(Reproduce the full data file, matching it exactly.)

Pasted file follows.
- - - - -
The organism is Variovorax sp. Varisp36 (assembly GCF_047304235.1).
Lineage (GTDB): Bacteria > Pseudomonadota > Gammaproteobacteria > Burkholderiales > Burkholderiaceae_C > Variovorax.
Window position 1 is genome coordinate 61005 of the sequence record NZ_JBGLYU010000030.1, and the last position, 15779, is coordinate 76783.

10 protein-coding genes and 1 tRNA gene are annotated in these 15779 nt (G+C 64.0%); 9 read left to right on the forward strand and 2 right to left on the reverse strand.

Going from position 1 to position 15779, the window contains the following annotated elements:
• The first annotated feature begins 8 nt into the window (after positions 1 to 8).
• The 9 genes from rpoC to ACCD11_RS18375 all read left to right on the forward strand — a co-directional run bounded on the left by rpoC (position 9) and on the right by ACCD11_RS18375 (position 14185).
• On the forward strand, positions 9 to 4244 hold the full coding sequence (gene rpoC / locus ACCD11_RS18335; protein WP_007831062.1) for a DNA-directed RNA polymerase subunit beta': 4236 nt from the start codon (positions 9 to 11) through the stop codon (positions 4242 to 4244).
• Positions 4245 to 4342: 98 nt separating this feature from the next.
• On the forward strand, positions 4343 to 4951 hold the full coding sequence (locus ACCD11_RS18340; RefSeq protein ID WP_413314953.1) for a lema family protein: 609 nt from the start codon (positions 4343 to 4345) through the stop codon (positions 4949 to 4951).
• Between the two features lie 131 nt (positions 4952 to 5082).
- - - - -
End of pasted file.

The organism is Variovorax sp. Varisp36 (assembly GCF_047304235.1).
Lineage (GTDB): Bacteria > Pseudomonadota > Gammaproteobacteria > Burkholderiales > Burkholderiaceae_C > Variovorax.
Window position 1 is genome coordinate 61005 of the sequence record NZ_JBGLYU010000030.1, and the last position, 15779, is coordinate 76783.

10 protein-coding genes and 1 tRNA gene are annotated in these 15779 nt (G+C 64.0%); 9 read left to right on the forward strand and 2 right to left on the reverse strand.

Going from position 1 to position 15779, the window contains the following annotated elements:
• The first annotated feature begins 8 nt into the window (after positions 1 to 8).
• The 9 genes from rpoC to ACCD11_RS18375 all read left to right on the forward strand — a co-directional run bounded on the left by rpoC (position 9) and on the right by ACCD11_RS18375 (position 14185).
• On the forward strand, positions 9 to 4244 hold the full coding sequence (gene rpoC / locus ACCD11_RS18335; protein WP_007831062.1) for a DNA-directed RNA polymerase subunit beta': 4236 nt from the start codon (positions 9 to 11) through the stop codon (positions 4242 to 4244).
• Positions 4245 to 4342: 98 nt separating this feature from the next.
• On the forward strand, positions 4343 to 4951 hold the full coding sequence (locus ACCD11_RS18340; RefSeq protein ID WP_413314953.1) for a lema family protein: 609 nt from the start codon (positions 4343 to 4345) through the stop codon (positions 4949 to 4951).
• Between the two features lie 131 nt (positions 4952 to 5082).